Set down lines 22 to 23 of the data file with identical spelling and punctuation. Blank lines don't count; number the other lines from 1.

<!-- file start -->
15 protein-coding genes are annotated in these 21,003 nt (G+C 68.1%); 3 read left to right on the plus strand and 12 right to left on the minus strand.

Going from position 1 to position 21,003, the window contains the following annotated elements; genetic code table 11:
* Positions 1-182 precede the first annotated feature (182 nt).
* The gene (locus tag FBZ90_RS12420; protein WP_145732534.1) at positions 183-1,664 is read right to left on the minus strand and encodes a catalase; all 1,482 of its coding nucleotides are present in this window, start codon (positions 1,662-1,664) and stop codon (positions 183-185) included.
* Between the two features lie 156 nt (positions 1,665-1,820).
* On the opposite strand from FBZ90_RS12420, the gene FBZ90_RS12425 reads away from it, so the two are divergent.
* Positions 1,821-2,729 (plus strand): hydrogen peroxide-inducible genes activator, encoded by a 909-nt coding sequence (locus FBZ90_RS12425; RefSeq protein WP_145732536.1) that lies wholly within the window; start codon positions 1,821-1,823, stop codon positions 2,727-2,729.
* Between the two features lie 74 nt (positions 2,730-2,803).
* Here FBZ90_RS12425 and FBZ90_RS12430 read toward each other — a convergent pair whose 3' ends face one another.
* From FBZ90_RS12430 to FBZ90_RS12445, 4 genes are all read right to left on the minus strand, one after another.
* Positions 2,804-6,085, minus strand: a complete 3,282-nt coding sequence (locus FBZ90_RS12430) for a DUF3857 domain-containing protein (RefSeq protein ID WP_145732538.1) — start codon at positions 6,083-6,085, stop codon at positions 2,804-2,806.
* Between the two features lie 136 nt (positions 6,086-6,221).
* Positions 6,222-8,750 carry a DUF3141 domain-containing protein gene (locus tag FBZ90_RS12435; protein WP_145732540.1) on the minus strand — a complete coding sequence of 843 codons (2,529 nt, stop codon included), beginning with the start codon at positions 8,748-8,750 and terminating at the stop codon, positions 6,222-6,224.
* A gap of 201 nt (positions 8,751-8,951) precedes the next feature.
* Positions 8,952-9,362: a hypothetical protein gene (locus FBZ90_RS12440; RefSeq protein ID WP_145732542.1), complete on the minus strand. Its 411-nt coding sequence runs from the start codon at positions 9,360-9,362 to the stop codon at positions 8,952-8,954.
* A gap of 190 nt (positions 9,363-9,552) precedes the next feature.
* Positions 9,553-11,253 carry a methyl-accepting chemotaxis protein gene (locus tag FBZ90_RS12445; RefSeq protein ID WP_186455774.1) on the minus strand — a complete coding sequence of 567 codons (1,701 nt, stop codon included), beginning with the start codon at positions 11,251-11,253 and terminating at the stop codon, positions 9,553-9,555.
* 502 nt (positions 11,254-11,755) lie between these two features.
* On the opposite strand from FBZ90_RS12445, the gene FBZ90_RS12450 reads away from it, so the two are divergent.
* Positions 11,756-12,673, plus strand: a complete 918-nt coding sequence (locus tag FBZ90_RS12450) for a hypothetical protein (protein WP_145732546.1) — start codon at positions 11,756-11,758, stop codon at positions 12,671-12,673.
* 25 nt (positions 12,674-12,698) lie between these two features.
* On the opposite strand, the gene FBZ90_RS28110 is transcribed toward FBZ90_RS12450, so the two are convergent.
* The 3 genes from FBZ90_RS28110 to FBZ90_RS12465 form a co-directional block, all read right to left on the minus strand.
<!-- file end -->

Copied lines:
* On the opposite strand, the gene FBZ90_RS28110 is transcribed toward FBZ90_RS12450, so the two are convergent.
* The 3 genes from FBZ90_RS28110 to FBZ90_RS12465 form a co-directional block, all read right to left on the minus strand.